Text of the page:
Increased production and passage of urine may also be termed diuresis
Polyuria is excessive or an abnormally large production or passage of urine (greater than 2.5 L or 3 L over 24 hours in adults). Increased production and passage of urine may also be termed diuresis. Polyuria often appears in conjunction with polydipsia (increased thirst), though it is possible to have one without the other, and the latter may be a cause or an effect. Psychogenic polydipsia may lead to polyuria. Polyuria is usually viewed as a symptom or sign of another disorder (not a disease by itself), but it can be classed as a disorder, at least when its underlying causes are not clear.
The most common cause of polyuria in both adults and children is uncontrolled diabetes mellitus, which causes osmotic diuresis, when glucose levels are so high that glucose is excreted in the urine. Water follows the glucose concentration passively, leading to abnormally high urine output. In the absence of diabetes mellitus, the most common causes are decreased secretion of aldosterone due to adrenal cortical tumor, primary polydipsia (excessive fluid drinking), central diabetes insipidus and nephrogenic diabetes insipidus. Polyuria may also be due to various chemical substances, such as diuretics, caffeine, and ethanol. It may also occur after supraventricular tachycardias, during an onset of atrial fibrillation, childbirth, and the removal of an obstruction within the urinary tract. Diuresis is controlled by antidiuretics such as vasopressin, angiotensin II and aldosterone. Cold diuresis is the occurrence of increased urine production on exposure to cold, which also partially explains immersion diuresis. High-altitude diuresis occurs at altitudes above 10,000 feet (3,000 m) and is a desirable indicator of adaptation to high altitudes. Mountaineers who are adapting well to high altitudes experience this type of diuresis. Persons who produce less urine even in the presence of adequate fluid intake are probably not adapting well to altitude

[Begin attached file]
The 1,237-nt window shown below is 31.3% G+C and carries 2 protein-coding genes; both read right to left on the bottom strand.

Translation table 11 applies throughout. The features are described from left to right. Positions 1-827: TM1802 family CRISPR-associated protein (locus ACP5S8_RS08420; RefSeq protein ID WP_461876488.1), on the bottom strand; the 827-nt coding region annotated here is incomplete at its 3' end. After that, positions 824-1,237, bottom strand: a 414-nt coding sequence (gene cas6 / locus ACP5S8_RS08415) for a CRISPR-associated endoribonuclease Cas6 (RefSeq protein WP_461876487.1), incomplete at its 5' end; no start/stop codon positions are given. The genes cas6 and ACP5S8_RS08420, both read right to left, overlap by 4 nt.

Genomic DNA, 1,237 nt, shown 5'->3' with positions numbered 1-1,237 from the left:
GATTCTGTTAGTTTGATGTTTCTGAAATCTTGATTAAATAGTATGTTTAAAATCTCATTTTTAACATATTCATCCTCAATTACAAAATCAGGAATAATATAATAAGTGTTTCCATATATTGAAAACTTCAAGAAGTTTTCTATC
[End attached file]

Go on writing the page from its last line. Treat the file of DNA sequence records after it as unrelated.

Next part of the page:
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Journal of Clinical Diabetes